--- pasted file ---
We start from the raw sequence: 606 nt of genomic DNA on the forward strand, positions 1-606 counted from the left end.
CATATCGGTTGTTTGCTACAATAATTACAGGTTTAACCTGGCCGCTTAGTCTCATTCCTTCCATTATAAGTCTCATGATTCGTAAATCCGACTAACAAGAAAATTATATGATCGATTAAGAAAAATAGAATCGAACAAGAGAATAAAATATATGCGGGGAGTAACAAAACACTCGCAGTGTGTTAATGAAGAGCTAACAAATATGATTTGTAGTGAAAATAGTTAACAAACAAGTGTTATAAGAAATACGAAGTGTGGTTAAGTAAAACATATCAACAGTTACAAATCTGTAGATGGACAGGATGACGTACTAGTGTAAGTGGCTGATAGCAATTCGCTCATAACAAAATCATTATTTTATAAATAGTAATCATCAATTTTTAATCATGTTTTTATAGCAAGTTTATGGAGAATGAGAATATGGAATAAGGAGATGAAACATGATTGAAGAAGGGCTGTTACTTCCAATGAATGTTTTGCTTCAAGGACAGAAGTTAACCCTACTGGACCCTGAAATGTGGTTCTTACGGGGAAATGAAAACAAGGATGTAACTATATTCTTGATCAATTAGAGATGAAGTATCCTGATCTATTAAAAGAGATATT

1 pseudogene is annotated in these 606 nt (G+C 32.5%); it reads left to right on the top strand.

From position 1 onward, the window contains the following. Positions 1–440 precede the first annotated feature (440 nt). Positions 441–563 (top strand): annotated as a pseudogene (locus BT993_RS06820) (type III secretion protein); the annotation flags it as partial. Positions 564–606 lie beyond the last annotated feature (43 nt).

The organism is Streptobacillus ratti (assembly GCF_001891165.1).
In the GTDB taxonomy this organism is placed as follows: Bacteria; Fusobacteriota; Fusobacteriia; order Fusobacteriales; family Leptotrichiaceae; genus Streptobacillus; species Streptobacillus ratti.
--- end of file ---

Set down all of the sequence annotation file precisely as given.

We start from the raw sequence: 606 nt of genomic DNA on the forward strand, positions 1-606 counted from the left end.
CATATCGGTTGTTTGCTACAATAATTACAGGTTTAACCTGGCCGCTTAGTCTCATTCCTTCCATTATAAGTCTCATGATTCGTAAATCCGACTAACAAGAAAATTATATGATCGATTAAGAAAAATAGAATCGAACAAGAGAATAAAATATATGCGGGGAGTAACAAAACACTCGCAGTGTGTTAATGAAGAGCTAACAAATATGATTTGTAGTGAAAATAGTTAACAAACAAGTGTTATAAGAAATACGAAGTGTGGTTAAGTAAAACATATCAACAGTTACAAATCTGTAGATGGACAGGATGACGTACTAGTGTAAGTGGCTGATAGCAATTCGCTCATAACAAAATCATTATTTTATAAATAGTAATCATCAATTTTTAATCATGTTTTTATAGCAAGTTTATGGAGAATGAGAATATGGAATAAGGAGATGAAACATGATTGAAGAAGGGCTGTTACTTCCAATGAATGTTTTGCTTCAAGGACAGAAGTTAACCCTACTGGACCCTGAAATGTGGTTCTTACGGGGAAATGAAAACAAGGATGTAACTATATTCTTGATCAATTAGAGATGAAGTATCCTGATCTATTAAAAGAGATATT

1 pseudogene is annotated in these 606 nt (G+C 32.5%); it reads left to right on the top strand.

From position 1 onward, the window contains the following. Positions 1–440 precede the first annotated feature (440 nt). Positions 441–563 (top strand): annotated as a pseudogene (locus BT993_RS06820) (type III secretion protein); the annotation flags it as partial. Positions 564–606 lie beyond the last annotated feature (43 nt).

The organism is Streptobacillus ratti (assembly GCF_001891165.1).
In the GTDB taxonomy this organism is placed as follows: Bacteria; Fusobacteriota; Fusobacteriia; order Fusobacteriales; family Leptotrichiaceae; genus Streptobacillus; species Streptobacillus ratti.